This is part four of a five part series of posts that will examine the most pressing questions for thethis off-season.
Question Four: Can the Braves add the right relievers to their bullpen?
As the Braves sought to add more pieces to their team last off-season they acquired veteran reliever Scott Linebrink and signed veteran reliever George Sherrill. The idea was to add some veteran presence, and possibly veteran reliability, to a bullpen that would have at its heart, two 20-something year old relievers. Craig Kimbrel and Jonny Venters, it was presumed, needed some guidance.
Too bad that veteran reliability didn't really work out on the mound.
While the kids were used over and over and over again, day after day, the veteran relievers were not really relied upon in important situations. Two of the veterans -- Linebrink and Scott Proctor -- had the second and third lowest WPAs (Win Probability Against) on the team. The negative effects of their appearances far outweighed the positives. Linebrink should have been released like Proctor was, but the Braves kept him and kept plugging him into games. Of the last 11 games Linebrink appeared in, the Braves won only one of those games. He essentially became a glorified mop-up man, or reliever of last resort.
In the days leading up to the 18 inning affair with Pittsburgh in late July, Scott Proctor had an ERA of 18.00 in his previous four appearances, three times appearing in and contributing to blowout losses. That 18 inning game in which Proctor somehow threw three scoreless innings (that might actually be the most improbable thing that happened all season) allowed Proctor to stay on the roster for another two weeks before the Braves finally came to their senses.
Sherrill was used like a pure LOOGY last year, but he actually held right-handers to a lower batting average. He was, though, pretty adept at striking lefties out. His season ended because of injury in August, so he never got to "contribute" in September.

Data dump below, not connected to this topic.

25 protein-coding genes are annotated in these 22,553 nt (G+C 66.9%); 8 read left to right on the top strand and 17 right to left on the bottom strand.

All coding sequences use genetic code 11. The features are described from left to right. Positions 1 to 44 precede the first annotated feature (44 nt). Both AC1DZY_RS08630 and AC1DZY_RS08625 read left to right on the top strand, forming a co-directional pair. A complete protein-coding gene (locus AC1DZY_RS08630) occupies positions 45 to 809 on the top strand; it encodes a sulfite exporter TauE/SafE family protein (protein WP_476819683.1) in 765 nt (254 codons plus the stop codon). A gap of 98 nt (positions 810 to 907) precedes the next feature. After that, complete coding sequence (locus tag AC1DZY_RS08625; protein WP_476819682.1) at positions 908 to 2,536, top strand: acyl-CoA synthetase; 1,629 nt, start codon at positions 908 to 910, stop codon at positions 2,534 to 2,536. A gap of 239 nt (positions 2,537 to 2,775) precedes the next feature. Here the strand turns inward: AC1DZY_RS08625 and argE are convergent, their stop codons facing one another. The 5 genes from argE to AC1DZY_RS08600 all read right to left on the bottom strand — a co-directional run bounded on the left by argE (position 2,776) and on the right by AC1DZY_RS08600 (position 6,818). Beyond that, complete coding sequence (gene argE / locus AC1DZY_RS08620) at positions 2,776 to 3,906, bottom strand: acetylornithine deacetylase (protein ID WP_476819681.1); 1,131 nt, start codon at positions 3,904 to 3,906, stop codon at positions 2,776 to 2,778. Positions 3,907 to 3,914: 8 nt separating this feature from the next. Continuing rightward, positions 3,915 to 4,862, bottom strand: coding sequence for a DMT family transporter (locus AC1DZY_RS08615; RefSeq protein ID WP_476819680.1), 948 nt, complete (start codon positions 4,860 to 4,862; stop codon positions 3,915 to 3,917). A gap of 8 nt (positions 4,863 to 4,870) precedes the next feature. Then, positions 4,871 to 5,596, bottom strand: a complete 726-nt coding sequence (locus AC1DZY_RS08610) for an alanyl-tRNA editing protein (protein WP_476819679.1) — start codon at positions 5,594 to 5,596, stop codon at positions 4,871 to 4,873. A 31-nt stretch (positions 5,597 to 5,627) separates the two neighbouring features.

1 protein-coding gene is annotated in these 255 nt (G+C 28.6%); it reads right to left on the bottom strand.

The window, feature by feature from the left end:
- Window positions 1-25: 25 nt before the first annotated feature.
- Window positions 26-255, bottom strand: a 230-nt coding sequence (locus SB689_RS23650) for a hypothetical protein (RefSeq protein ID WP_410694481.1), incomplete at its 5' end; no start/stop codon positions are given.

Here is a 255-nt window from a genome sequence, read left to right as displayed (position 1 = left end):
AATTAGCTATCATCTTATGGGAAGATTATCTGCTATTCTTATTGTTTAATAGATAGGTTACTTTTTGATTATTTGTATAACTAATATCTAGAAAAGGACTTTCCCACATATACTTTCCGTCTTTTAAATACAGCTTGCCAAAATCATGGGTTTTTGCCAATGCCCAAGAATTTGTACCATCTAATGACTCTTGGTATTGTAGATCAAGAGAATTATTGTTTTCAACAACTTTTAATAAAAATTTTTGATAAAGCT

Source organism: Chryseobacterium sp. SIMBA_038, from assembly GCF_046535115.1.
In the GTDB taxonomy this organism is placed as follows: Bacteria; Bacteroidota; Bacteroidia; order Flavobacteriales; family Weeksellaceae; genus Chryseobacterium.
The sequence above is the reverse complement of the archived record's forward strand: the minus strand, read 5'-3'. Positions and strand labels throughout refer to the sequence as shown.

The Braves spent over $7 million on those three veteran relievers, while spending less than $2 million on O'Ventbrel. With money always at a premium in Atlanta the club will need to spend it a little more wisely on relievers next year.
There will likely be a need to add a bullpen arm or two to the current mix. The starting core will be extremely strong for the Braves: Kimbrel, Venters, O'Flaherty, Cristhian Martinez, and probably Anthony Varvaro. After them I believe the team will benefit most by putting Kris Medlen into a key Venters-like setup role. Meds could go back to starting, but there's plenty of arms for the rotation, and a bulldog like Medlen could take a lot of pressure off O'Ventbrel by adding his name to the late innings mix: O'Ventlenbrel.
Arodys Vizcaino showed some promise as a reliever, and again, with several other young starters already waiting for a spot to open in the rotation, keeping Vizzy in the pen should be a pretty easy decision for Atlanta. That group gets us to seven relievers, but leaves little depth in the minor leagues.
The workload that O'Ventbrel took on last year will need to be spread around in 2012, and more relievers will need to be relied upon to be setup men in close games. The team just can't keep going to Jonny Venters every single night. Medlen will help with some of that, but Atlanta should be looking for another key setup man this winter.
The team will have the extra money to spend, and they won't be spending much on the pen to begin with -- only Eric O'Flaherty will be making over a million dollars. But just because there's money available doesn't mean the team has to go out and get a pricey reliever. The money is there if the player is right, but that money shouldn't be committed to another Linebrink or Proctor or Sherrill.
Above all else, the use of the team's top relievers should not be so burdensome early in the season that they have nothing left in September. The Braves should construct their bullpen so that this won't occur, and Fredi Gonzalez should recognize that he must find additional reliable pitchers to protect leads late in the game. This process starts now, by identifying possible relief acquisitions who can share the important role of getting the Braves to Craig Kimbrel in the ninth inning.